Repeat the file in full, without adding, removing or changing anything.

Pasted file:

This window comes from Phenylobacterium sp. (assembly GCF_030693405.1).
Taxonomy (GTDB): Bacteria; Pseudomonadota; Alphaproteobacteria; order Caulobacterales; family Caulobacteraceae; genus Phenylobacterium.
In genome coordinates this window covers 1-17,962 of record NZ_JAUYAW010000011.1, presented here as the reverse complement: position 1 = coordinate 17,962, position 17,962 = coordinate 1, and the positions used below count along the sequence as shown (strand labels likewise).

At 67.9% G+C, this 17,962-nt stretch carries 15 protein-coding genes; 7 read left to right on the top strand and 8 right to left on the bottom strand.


This window comes from Phenylobacterium sp. (assembly GCF_030693405.1).
Taxonomy (GTDB): Bacteria; Pseudomonadota; Alphaproteobacteria; order Caulobacterales; family Caulobacteraceae; genus Phenylobacterium.
In genome coordinates this window covers 1-17,962 of record NZ_JAUYAW010000011.1, presented here as the reverse complement: position 1 = coordinate 17,962, position 17,962 = coordinate 1, and the positions used below count along the sequence as shown (strand labels likewise).

At 67.9% G+C, this 17,962-nt stretch carries 15 protein-coding genes; 7 read left to right on the top strand and 8 right to left on the bottom strand.